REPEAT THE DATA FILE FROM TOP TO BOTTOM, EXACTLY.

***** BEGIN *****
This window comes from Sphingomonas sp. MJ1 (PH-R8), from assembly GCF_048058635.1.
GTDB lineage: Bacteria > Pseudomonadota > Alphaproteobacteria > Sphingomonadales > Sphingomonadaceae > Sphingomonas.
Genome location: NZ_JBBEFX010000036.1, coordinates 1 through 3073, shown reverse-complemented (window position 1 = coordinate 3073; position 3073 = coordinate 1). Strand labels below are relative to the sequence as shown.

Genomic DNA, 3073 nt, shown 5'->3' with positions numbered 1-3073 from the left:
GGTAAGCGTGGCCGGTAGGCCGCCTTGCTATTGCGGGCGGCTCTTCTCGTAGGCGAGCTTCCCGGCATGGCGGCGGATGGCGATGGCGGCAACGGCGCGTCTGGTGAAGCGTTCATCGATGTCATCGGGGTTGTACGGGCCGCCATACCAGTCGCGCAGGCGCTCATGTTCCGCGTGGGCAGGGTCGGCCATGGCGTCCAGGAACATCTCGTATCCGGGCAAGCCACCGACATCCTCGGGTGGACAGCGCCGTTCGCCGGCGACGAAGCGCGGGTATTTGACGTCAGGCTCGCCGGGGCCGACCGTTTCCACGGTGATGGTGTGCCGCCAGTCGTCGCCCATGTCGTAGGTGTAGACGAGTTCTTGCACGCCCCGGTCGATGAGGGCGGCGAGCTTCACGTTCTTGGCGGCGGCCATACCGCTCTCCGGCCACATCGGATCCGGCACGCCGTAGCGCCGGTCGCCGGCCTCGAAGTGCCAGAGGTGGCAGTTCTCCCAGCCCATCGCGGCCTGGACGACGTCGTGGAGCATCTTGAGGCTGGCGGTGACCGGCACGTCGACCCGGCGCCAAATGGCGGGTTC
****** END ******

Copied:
This window comes from Sphingomonas sp. MJ1 (PH-R8), from assembly GCF_048058635.1.
GTDB lineage: Bacteria > Pseudomonadota > Alphaproteobacteria > Sphingomonadales > Sphingomonadaceae > Sphingomonas.
Genome location: NZ_JBBEFX010000036.1, coordinates 1 through 3073, shown reverse-complemented (window position 1 = coordinate 3073; position 3073 = coordinate 1). Strand labels below are relative to the sequence as shown.

Genomic DNA, 3073 nt, shown 5'->3' with positions numbered 1-3073 from the left:
GGTAAGCGTGGCCGGTAGGCCGCCTTGCTATTGCGGGCGGCTCTTCTCGTAGGCGAGCTTCCCGGCATGGCGGCGGATGGCGATGGCGGCAACGGCGCGTCTGGTGAAGCGTTCATCGATGTCATCGGGGTTGTACGGGCCGCCATACCAGTCGCGCAGGCGCTCATGTTCCGCGTGGGCAGGGTCGGCCATGGCGTCCAGGAACATCTCGTATCCGGGCAAGCCACCGACATCCTCGGGTGGACAGCGCCGTTCGCCGGCGACGAAGCGCGGGTATTTGACGTCAGGCTCGCCGGGGCCGACCGTTTCCACGGTGATGGTGTGCCGCCAGTCGTCGCCCATGTCGTAGGTGTAGACGAGTTCTTGCACGCCCCGGTCGATGAGGGCGGCGAGCTTCACGTTCTTGGCGGCGGCCATACCGCTCTCCGGCCACATCGGATCCGGCACGCCGTAGCGCCGGTCGCCGGCCTCGAAGTGCCAGAGGTGGCAGTTCTCCCAGCCCATCGCGGCCTGGACGACGTCGTGGAGCATCTTGAGGCTGGCGGTGACCGGCACGTCGACCCGGCGCCAAATGGCGGGTTC